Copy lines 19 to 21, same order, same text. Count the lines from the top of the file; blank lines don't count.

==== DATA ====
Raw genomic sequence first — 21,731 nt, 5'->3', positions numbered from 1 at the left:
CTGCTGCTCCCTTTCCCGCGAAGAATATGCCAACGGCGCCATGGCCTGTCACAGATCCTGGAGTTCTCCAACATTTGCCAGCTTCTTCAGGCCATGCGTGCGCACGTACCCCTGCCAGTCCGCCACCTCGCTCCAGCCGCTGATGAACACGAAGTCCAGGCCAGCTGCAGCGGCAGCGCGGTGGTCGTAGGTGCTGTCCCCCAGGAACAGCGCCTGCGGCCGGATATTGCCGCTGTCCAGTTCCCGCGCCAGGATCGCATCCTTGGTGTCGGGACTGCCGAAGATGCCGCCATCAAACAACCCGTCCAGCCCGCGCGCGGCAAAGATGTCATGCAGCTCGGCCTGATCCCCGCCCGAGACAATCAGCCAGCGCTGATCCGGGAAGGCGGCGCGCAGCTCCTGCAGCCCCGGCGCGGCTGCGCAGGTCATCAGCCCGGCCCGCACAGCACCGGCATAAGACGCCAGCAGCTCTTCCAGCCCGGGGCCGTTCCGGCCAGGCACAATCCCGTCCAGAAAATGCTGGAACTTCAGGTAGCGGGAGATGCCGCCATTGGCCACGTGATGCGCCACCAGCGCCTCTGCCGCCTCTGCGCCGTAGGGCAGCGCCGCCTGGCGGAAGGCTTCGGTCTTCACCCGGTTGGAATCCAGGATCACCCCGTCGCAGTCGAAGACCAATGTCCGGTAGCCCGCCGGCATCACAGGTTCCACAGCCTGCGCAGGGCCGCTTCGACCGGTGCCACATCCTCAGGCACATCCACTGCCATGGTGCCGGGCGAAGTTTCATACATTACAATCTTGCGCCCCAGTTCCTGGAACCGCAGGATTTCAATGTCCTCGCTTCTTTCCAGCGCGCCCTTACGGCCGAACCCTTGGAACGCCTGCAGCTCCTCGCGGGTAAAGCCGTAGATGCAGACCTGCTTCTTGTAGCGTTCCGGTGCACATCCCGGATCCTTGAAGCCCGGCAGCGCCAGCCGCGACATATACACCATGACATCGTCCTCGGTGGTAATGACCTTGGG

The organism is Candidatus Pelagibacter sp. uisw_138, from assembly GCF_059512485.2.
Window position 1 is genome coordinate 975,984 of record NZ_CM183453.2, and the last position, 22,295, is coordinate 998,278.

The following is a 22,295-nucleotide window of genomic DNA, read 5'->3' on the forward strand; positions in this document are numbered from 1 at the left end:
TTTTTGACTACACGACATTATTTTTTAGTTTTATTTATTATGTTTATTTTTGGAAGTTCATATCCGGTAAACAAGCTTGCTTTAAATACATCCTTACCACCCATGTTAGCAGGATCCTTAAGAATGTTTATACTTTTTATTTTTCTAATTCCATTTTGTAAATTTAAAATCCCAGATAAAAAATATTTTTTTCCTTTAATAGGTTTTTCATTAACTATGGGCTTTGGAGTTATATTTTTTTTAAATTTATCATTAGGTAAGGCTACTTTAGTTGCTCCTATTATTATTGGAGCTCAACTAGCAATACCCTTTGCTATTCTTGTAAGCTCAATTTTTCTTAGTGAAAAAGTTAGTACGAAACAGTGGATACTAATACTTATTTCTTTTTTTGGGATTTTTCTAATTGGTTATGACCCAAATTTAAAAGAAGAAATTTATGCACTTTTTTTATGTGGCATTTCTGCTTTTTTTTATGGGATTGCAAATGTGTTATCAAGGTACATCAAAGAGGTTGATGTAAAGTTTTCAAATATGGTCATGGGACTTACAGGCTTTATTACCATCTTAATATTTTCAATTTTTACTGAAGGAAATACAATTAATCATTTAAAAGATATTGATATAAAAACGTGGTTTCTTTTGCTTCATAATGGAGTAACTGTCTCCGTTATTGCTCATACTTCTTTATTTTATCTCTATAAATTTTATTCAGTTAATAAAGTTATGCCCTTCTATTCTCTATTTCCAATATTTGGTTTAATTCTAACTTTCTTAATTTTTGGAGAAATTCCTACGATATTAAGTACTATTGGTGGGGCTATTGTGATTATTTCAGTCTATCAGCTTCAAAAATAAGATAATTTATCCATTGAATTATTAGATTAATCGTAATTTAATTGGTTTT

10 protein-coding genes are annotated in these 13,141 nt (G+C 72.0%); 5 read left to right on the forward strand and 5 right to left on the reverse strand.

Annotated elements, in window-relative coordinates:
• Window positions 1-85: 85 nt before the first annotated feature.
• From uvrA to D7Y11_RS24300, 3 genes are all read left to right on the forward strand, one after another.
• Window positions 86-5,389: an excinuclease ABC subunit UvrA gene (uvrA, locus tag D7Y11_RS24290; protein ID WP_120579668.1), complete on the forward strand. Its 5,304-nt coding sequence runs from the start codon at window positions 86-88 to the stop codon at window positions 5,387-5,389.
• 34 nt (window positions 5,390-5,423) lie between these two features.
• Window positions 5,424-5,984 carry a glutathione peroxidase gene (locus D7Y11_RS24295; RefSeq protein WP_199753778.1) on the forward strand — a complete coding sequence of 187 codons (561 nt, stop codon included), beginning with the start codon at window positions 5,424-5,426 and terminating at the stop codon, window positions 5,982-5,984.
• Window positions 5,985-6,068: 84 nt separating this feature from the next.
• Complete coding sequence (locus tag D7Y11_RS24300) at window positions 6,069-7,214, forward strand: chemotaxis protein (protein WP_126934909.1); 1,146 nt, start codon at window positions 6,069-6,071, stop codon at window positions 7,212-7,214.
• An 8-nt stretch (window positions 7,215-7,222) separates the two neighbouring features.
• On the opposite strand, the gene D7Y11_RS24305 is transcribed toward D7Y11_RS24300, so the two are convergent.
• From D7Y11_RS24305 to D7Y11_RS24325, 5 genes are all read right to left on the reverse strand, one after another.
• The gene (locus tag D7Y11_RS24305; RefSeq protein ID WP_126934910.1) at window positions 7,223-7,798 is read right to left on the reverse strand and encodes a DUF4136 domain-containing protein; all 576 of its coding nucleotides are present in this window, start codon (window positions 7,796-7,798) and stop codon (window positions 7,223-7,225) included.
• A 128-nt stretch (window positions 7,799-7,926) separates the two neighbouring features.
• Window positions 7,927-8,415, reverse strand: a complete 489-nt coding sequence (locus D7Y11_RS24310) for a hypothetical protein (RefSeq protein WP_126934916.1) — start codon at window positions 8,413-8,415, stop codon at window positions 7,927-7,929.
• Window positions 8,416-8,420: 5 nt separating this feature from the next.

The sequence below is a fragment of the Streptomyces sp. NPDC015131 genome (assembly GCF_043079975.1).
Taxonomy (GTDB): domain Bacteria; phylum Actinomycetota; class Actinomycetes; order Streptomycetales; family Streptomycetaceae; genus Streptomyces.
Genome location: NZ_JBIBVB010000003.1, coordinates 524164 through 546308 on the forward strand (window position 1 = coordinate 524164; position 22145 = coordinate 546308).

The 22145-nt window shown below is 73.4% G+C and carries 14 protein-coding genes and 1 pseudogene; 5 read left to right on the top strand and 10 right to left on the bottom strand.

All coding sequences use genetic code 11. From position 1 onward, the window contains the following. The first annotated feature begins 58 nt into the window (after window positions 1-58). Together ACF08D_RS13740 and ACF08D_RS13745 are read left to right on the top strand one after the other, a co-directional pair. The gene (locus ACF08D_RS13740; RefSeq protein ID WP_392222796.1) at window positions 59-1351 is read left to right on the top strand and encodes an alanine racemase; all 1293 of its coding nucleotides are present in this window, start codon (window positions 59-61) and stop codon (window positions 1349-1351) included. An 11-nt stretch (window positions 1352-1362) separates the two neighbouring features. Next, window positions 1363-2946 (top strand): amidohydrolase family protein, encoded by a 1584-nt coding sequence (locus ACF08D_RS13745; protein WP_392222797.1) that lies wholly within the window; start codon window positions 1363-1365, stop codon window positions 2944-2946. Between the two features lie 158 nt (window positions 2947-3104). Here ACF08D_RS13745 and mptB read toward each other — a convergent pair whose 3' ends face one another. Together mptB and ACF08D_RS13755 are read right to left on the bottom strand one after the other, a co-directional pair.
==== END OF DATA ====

• The gene (locus tag D7Y11_RS24305; RefSeq protein ID WP_126934910.1) at window positions 7,223-7,798 is read right to left on the reverse strand and encodes a DUF4136 domain-containing protein; all 576 of its coding nucleotides are present in this window, start codon (window positions 7,796-7,798) and stop codon (window positions 7,223-7,225) included.
• A 128-nt stretch (window positions 7,799-7,926) separates the two neighbouring features.
• Window positions 7,927-8,415, reverse strand: a complete 489-nt coding sequence (locus D7Y11_RS24310) for a hypothetical protein (RefSeq protein WP_126934916.1) — start codon at window positions 8,413-8,415, stop codon at window positions 7,927-7,929.